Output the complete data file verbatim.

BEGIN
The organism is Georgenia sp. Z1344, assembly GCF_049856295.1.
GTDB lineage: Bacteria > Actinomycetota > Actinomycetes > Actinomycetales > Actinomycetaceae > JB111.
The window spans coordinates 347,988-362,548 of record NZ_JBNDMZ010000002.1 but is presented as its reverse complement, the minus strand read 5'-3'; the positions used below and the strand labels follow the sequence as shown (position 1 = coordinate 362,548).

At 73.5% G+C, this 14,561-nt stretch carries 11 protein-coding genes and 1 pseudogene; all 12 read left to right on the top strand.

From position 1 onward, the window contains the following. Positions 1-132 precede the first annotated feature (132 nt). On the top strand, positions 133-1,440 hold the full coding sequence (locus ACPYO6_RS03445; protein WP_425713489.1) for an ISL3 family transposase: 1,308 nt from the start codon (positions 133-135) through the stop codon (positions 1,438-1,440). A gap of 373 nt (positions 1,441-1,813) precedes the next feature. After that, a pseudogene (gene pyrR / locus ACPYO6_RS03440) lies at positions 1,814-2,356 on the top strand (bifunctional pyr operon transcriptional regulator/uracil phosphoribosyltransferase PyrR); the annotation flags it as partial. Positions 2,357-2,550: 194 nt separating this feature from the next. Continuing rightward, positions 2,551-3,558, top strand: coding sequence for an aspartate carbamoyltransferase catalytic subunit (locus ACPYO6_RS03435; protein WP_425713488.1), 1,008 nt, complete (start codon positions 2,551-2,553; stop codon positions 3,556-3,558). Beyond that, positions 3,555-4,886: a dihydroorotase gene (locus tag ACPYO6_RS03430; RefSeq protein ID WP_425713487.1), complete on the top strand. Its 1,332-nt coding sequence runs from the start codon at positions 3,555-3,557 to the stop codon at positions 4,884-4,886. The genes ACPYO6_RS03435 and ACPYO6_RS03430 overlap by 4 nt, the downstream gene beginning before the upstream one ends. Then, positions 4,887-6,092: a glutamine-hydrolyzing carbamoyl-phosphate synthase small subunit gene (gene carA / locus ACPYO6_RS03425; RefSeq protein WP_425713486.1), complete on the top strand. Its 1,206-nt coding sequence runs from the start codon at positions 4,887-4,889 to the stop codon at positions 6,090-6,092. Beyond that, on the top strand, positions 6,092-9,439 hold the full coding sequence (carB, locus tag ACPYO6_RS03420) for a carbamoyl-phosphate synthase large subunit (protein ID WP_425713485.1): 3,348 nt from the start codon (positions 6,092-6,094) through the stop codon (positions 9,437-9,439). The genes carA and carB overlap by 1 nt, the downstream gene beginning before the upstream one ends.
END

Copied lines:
The organism is Georgenia sp. Z1344, assembly GCF_049856295.1.
GTDB lineage: Bacteria > Actinomycetota > Actinomycetes > Actinomycetales > Actinomycetaceae > JB111.
The window spans coordinates 347,988-362,548 of record NZ_JBNDMZ010000002.1 but is presented as its reverse complement, the minus strand read 5'-3'; the positions used below and the strand labels follow the sequence as shown (position 1 = coordinate 362,548).

At 73.5% G+C, this 14,561-nt stretch carries 11 protein-coding genes and 1 pseudogene; all 12 read left to right on the top strand.

From position 1 onward, the window contains the following. Positions 1-132 precede the first annotated feature (132 nt). On the top strand, positions 133-1,440 hold the full coding sequence (locus ACPYO6_RS03445; protein WP_425713489.1) for an ISL3 family transposase: 1,308 nt from the start codon (positions 133-135) through the stop codon (positions 1,438-1,440). A gap of 373 nt (positions 1,441-1,813) precedes the next feature. After that, a pseudogene (gene pyrR / locus ACPYO6_RS03440) lies at positions 1,814-2,356 on the top strand (bifunctional pyr operon transcriptional regulator/uracil phosphoribosyltransferase PyrR); the annotation flags it as partial. Positions 2,357-2,550: 194 nt separating this feature from the next. Continuing rightward, positions 2,551-3,558, top strand: coding sequence for an aspartate carbamoyltransferase catalytic subunit (locus ACPYO6_RS03435; protein WP_425713488.1), 1,008 nt, complete (start codon positions 2,551-2,553; stop codon positions 3,556-3,558). Beyond that, positions 3,555-4,886: a dihydroorotase gene (locus tag ACPYO6_RS03430; RefSeq protein ID WP_425713487.1), complete on the top strand. Its 1,332-nt coding sequence runs from the start codon at positions 3,555-3,557 to the stop codon at positions 4,884-4,886. The genes ACPYO6_RS03435 and ACPYO6_RS03430 overlap by 4 nt, the downstream gene beginning before the upstream one ends. Then, positions 4,887-6,092: a glutamine-hydrolyzing carbamoyl-phosphate synthase small subunit gene (gene carA / locus ACPYO6_RS03425; RefSeq protein WP_425713486.1), complete on the top strand. Its 1,206-nt coding sequence runs from the start codon at positions 4,887-4,889 to the stop codon at positions 6,090-6,092. Beyond that, on the top strand, positions 6,092-9,439 hold the full coding sequence (carB, locus tag ACPYO6_RS03420) for a carbamoyl-phosphate synthase large subunit (protein ID WP_425713485.1): 3,348 nt from the start codon (positions 6,092-6,094) through the stop codon (positions 9,437-9,439). The genes carA and carB overlap by 1 nt, the downstream gene beginning before the upstream one ends.